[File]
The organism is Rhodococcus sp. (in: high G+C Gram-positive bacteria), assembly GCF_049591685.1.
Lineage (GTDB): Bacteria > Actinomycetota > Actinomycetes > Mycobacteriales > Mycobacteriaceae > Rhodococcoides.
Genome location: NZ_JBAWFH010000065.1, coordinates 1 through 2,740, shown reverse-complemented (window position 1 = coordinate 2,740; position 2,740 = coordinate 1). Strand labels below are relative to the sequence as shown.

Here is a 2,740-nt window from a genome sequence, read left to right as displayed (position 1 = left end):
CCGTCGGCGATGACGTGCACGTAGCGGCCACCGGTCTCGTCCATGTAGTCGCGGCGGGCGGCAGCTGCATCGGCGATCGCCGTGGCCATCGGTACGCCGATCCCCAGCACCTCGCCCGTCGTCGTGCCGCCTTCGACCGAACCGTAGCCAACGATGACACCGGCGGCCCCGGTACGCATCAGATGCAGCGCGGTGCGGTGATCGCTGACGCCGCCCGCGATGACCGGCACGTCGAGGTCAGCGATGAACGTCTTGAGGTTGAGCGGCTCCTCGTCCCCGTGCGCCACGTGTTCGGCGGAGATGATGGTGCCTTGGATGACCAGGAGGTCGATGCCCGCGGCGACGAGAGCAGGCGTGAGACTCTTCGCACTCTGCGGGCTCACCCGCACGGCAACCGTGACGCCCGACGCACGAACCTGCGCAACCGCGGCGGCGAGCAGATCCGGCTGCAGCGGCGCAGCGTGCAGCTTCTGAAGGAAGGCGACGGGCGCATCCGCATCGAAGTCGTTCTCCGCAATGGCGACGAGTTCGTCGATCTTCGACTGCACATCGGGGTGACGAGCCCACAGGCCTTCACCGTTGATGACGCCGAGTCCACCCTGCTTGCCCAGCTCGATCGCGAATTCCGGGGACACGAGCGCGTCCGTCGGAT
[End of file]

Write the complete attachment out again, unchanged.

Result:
The organism is Rhodococcus sp. (in: high G+C Gram-positive bacteria), assembly GCF_049591685.1.
Lineage (GTDB): Bacteria > Actinomycetota > Actinomycetes > Mycobacteriales > Mycobacteriaceae > Rhodococcoides.
Genome location: NZ_JBAWFH010000065.1, coordinates 1 through 2,740, shown reverse-complemented (window position 1 = coordinate 2,740; position 2,740 = coordinate 1). Strand labels below are relative to the sequence as shown.

Here is a 2,740-nt window from a genome sequence, read left to right as displayed (position 1 = left end):
CCGTCGGCGATGACGTGCACGTAGCGGCCACCGGTCTCGTCCATGTAGTCGCGGCGGGCGGCAGCTGCATCGGCGATCGCCGTGGCCATCGGTACGCCGATCCCCAGCACCTCGCCCGTCGTCGTGCCGCCTTCGACCGAACCGTAGCCAACGATGACACCGGCGGCCCCGGTACGCATCAGATGCAGCGCGGTGCGGTGATCGCTGACGCCGCCCGCGATGACCGGCACGTCGAGGTCAGCGATGAACGTCTTGAGGTTGAGCGGCTCCTCGTCCCCGTGCGCCACGTGTTCGGCGGAGATGATGGTGCCTTGGATGACCAGGAGGTCGATGCCCGCGGCGACGAGAGCAGGCGTGAGACTCTTCGCACTCTGCGGGCTCACCCGCACGGCAACCGTGACGCCCGACGCACGAACCTGCGCAACCGCGGCGGCGAGCAGATCCGGCTGCAGCGGCGCAGCGTGCAGCTTCTGAAGGAAGGCGACGGGCGCATCCGCATCGAAGTCGTTCTCCGCAATGGCGACGAGTTCGTCGATCTTCGACTGCACATCGGGGTGACGAGCCCACAGGCCTTCACCGTTGATGACGCCGAGTCCACCCTGCTTGCCCAGCTCGATCGCGAATTCCGGGGACACGAGCGCGTCCGTCGGAT